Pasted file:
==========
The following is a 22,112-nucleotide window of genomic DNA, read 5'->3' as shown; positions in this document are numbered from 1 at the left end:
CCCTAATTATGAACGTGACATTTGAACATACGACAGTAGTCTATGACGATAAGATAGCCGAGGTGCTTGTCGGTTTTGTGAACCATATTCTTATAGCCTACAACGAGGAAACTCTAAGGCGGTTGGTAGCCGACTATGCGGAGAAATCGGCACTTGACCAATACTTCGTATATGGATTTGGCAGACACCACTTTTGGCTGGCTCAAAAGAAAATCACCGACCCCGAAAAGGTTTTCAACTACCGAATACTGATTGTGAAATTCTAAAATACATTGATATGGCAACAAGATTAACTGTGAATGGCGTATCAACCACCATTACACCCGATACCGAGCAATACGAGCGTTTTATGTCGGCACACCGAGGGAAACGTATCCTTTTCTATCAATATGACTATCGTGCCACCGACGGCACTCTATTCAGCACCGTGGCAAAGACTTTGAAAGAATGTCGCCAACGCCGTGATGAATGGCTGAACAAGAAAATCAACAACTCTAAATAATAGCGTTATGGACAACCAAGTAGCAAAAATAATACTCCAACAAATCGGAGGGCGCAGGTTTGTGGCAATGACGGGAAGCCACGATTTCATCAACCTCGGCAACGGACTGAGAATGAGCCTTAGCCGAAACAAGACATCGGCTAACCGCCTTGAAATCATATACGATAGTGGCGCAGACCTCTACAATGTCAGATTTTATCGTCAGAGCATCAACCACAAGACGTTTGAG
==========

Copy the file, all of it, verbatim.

The following is a 22,112-nucleotide window of genomic DNA, read 5'->3' as shown; positions in this document are numbered from 1 at the left end:
CCCTAATTATGAACGTGACATTTGAACATACGACAGTAGTCTATGACGATAAGATAGCCGAGGTGCTTGTCGGTTTTGTGAACCATATTCTTATAGCCTACAACGAGGAAACTCTAAGGCGGTTGGTAGCCGACTATGCGGAGAAATCGGCACTTGACCAATACTTCGTATATGGATTTGGCAGACACCACTTTTGGCTGGCTCAAAAGAAAATCACCGACCCCGAAAAGGTTTTCAACTACCGAATACTGATTGTGAAATTCTAAAATACATTGATATGGCAACAAGATTAACTGTGAATGGCGTATCAACCACCATTACACCCGATACCGAGCAATACGAGCGTTTTATGTCGGCACACCGAGGGAAACGTATCCTTTTCTATCAATATGACTATCGTGCCACCGACGGCACTCTATTCAGCACCGTGGCAAAGACTTTGAAAGAATGTCGCCAACGCCGTGATGAATGGCTGAACAAGAAAATCAACAACTCTAAATAATAGCGTTATGGACAACCAAGTAGCAAAAATAATACTCCAACAAATCGGAGGGCGCAGGTTTGTGGCAATGACGGGAAGCCACGATTTCATCAACCTCGGCAACGGACTGAGAATGAGCCTTAGCCGAAACAAGACATCGGCTAACCGCCTTGAAATCATATACGATAGTGGCGCAGACCTCTACAATGTCAGATTTTATCGTCAGAGCATCAACCACAAGACGTTTGAG